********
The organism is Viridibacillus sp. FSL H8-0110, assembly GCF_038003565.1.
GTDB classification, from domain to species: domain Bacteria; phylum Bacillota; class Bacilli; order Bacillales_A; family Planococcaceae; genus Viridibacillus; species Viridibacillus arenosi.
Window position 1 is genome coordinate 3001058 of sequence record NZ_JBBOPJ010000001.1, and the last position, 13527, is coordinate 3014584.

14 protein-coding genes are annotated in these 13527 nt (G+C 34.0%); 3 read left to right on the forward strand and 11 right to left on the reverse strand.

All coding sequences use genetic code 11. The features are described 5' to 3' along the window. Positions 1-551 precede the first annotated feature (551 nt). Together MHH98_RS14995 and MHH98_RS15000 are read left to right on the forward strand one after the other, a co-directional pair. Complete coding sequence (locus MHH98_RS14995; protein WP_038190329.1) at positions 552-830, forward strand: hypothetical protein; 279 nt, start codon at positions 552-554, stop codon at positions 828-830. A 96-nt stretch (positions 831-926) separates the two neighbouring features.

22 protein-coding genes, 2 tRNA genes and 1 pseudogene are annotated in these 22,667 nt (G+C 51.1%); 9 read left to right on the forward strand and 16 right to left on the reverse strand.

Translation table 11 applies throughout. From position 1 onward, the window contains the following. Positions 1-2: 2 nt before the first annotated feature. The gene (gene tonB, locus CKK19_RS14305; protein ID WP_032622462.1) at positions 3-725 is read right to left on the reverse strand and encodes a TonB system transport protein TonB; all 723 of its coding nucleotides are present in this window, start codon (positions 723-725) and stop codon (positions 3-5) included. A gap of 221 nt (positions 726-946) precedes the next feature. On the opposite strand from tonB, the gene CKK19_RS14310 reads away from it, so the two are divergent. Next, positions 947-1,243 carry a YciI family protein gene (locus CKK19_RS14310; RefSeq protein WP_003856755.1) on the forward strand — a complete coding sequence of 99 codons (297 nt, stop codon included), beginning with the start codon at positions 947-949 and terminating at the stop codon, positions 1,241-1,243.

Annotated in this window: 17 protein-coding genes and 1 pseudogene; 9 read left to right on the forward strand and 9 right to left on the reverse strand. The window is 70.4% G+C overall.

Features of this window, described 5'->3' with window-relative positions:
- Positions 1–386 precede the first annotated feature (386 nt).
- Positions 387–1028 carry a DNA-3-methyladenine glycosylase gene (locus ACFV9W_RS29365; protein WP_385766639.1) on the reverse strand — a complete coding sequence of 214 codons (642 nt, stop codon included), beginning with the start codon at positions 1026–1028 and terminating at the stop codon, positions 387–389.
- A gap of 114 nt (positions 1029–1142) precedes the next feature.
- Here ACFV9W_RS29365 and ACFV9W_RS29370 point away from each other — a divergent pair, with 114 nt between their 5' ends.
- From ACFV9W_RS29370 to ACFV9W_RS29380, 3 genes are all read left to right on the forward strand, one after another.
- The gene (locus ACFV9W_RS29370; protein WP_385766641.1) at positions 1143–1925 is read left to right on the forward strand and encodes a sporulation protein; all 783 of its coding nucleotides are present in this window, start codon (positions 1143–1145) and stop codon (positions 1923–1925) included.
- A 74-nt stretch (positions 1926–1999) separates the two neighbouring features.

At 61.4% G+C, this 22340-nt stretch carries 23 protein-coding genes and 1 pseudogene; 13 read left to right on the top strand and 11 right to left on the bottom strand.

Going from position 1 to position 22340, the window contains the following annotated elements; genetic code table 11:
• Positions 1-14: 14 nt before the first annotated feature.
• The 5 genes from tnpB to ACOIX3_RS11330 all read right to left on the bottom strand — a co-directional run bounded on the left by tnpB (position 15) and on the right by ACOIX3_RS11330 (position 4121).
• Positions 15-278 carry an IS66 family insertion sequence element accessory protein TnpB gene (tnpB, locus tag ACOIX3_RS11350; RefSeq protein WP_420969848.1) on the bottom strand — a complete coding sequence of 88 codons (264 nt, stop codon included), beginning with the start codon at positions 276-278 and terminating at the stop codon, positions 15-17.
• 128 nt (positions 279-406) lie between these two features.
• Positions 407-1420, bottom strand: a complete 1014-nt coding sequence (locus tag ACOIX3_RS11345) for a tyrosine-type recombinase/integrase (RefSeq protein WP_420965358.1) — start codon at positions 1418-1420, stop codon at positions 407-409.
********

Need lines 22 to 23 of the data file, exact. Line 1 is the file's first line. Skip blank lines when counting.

• 128 nt (positions 279-406) lie between these two features.
• Positions 407-1420, bottom strand: a complete 1014-nt coding sequence (locus tag ACOIX3_RS11345) for a tyrosine-type recombinase/integrase (RefSeq protein WP_420965358.1) — start codon at positions 1418-1420, stop codon at positions 407-409.